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Mother Teresa, now officially Saint Teresa (since September 4), left a legacy of inspirational work and writings. Many remember her for what is often referred to as the “do it anyway” poem/prayer.

This poem has been shared by many and reprinted in different forms. But Mother Teresa did not write the words. That honor goes to a man called Kent M. Keith, who wrote them and called them “The Paradoxical Commandments.” Keith was a 19 year old sophomore in college when he wrote the words for the book, The Silent Revolution: Dynamic Leadership in the Student Council, published by Harvard Student Agencies in 1968.

How did the poem become so closely tied to Mother Teresa?  Keith tells us that he was told that Mother Teresa had posted a version of the poem on the wall of Shishu Bhavan, a children’s home in Calcutta, and this was subsequently mentioned in a book about the life and work of Mother Teresa (called Mother Teresa: A Simple Path), and the rest is history.

So, without further ado, this is what was written on the wall in Calcutta:


 

ANYWAY

People are unreasonable, illogical, and self-centered,
LOVE THEM ANYWAY

If you do good, people will accuse you of
selfish, ulterior motives,
DO GOOD ANYWAY

If you are successful,
you win false friends and true enemies,
SUCCEED ANYWAY

The good you do will be forgotten tomorrow,
DO GOOD ANYWAY

Honesty and frankness make you vulnerable,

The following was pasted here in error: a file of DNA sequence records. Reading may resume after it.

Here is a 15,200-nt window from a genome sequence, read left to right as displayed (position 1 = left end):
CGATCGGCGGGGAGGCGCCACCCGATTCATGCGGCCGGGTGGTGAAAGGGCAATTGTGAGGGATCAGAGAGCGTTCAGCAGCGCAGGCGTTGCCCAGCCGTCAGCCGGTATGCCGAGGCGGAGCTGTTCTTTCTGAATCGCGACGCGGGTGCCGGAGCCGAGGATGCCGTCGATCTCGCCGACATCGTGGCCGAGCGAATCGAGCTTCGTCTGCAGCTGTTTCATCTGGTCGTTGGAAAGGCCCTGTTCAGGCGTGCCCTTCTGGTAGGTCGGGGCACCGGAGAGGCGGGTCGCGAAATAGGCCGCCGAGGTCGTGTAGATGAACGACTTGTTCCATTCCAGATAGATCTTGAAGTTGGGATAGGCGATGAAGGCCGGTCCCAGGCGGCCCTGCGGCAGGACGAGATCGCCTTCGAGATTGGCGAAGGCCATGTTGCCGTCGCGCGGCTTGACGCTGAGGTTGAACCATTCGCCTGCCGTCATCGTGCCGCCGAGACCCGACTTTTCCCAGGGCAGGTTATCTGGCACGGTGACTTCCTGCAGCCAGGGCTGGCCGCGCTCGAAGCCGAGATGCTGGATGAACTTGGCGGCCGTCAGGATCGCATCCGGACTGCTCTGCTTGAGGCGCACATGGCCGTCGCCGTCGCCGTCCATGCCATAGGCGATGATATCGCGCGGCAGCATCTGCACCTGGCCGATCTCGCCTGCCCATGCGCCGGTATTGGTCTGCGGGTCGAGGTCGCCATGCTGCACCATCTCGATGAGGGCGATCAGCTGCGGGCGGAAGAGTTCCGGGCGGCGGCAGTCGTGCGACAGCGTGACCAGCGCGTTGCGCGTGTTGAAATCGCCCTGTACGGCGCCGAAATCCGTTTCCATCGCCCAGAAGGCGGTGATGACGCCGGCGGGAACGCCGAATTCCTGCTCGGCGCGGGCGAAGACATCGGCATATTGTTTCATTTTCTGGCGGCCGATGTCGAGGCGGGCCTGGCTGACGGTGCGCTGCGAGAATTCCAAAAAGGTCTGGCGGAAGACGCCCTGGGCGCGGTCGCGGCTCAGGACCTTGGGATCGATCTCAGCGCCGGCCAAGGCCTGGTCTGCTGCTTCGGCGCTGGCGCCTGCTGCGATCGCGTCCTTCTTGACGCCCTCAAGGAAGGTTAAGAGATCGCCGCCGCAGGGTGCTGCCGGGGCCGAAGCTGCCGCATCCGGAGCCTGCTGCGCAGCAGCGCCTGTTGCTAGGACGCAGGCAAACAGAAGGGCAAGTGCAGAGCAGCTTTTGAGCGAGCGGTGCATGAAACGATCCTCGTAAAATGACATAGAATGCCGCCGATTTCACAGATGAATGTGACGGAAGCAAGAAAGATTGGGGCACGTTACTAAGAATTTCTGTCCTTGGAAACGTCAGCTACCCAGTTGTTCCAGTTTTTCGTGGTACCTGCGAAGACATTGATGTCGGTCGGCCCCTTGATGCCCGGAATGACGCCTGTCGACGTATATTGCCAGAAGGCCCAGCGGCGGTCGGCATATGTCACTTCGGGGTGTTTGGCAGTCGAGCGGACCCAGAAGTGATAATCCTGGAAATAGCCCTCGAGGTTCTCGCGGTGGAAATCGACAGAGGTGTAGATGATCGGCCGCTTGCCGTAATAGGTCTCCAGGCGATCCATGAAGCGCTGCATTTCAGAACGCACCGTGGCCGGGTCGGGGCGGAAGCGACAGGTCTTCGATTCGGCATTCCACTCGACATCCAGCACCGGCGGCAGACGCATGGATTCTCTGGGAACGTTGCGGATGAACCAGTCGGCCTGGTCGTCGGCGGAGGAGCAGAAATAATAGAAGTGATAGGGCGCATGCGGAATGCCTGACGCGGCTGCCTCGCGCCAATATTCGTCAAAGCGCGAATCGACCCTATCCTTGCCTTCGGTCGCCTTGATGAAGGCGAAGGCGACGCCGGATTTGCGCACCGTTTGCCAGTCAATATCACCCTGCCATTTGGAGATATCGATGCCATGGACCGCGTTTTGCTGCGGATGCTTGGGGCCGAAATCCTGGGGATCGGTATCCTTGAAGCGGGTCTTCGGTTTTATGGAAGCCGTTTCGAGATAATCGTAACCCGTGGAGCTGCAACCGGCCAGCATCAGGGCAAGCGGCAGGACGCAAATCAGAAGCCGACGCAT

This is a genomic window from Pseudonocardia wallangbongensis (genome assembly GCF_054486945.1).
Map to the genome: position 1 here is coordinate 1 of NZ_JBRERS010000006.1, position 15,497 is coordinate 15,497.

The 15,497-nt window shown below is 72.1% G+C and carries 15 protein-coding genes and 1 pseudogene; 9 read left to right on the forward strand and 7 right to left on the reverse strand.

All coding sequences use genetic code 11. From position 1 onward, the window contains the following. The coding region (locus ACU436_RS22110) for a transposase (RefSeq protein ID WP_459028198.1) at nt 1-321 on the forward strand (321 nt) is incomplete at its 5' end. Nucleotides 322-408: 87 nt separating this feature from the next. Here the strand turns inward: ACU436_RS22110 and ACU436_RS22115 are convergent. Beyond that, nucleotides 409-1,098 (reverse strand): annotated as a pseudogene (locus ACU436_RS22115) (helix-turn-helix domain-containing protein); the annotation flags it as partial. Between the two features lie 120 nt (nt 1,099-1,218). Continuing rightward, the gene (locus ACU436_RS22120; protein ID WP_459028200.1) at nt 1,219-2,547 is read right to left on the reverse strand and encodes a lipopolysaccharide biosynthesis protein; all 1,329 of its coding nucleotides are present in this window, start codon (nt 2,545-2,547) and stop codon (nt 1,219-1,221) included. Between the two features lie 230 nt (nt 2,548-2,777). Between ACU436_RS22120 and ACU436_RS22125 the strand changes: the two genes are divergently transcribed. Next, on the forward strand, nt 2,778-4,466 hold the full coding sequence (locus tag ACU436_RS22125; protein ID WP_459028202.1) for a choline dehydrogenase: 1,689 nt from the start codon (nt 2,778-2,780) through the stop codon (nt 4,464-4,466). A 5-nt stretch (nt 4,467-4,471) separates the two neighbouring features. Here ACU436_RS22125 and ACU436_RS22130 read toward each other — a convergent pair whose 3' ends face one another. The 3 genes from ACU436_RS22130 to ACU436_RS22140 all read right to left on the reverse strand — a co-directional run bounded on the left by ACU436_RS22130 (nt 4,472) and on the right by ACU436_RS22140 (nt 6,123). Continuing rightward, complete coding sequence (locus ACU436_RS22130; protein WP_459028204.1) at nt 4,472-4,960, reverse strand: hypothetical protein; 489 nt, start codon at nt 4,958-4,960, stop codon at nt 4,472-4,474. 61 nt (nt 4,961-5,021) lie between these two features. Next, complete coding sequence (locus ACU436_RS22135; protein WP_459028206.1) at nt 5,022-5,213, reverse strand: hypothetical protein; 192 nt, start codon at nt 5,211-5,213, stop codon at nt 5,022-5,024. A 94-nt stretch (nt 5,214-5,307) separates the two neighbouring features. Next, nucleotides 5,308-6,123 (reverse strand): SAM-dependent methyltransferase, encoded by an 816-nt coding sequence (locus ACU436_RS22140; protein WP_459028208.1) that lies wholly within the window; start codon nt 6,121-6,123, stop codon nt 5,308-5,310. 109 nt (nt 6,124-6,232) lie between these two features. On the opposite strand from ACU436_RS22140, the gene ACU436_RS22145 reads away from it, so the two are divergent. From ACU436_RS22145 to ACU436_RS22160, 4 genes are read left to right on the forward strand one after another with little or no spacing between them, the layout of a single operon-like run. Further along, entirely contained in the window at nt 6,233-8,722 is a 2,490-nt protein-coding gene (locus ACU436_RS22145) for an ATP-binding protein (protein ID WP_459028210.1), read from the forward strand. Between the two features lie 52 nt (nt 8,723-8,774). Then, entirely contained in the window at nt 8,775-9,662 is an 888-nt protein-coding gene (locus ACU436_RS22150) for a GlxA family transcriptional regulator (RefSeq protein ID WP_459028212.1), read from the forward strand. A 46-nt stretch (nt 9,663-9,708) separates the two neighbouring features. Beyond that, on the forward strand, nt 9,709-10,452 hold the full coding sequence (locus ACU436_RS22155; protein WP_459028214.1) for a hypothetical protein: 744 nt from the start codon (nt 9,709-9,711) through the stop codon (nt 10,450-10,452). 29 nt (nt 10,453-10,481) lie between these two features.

BE HONEST AND FRANK ANYWAY

What you spent years building may be
destroyed overnight,
BUILD ANYWAY

People really need help
but may attack you if you help them,
HELP PEOPLE ANYWAY

Give the world the best you have
And you’ll get kicked in the teeth,
GIVE THE WORLD THE BEST YOU’VE GOT ANYWAY.


 

There are actually two missing parts from the above version but far from being disappointed or outraged that his words have been reprinted millions of times, often incomplete, and with authorship attributed to Mother Teresa, Keith has always been far more delighted by the broad distribution and impact of his Commandments, than he has been bothered by the lack of accurate attribution. He says,

“The way I see it, while this expression of words and ideas may be mine, the concepts themselves are fundamental and universal. They are truths that make sense to almost everyone.”

Keith has gone on to publish Anyway, with 40 real-life stories of how the Paradoxical Commandments have been applied in diverse circumstances by different kinds of people.

His emphasis continues to be on the power of daily choices – not the big ticket decisions or events in life but the small, seemingly mundane everyday choices we make and how we relate to every person we encounter in our lives.  Keith also talks about the importance of simple pleasures: loving and being loved, enjoying family and friends, knowing what matters most, and doing the right thing even when that doesn’t seem to make much sense. Preachiness, in Keith’s view, has no place here.

Whilst acknowledging a strong spiritual basis for the Commandments, Keith says it was never written to send a purely idealistic “safe in the garden” message. Rather it was intended to inspire people to break away from excuses and make the right decisions for the right reasons on a daily basis, even in very difficult situations.

May you inspire and be inspired this weekend!

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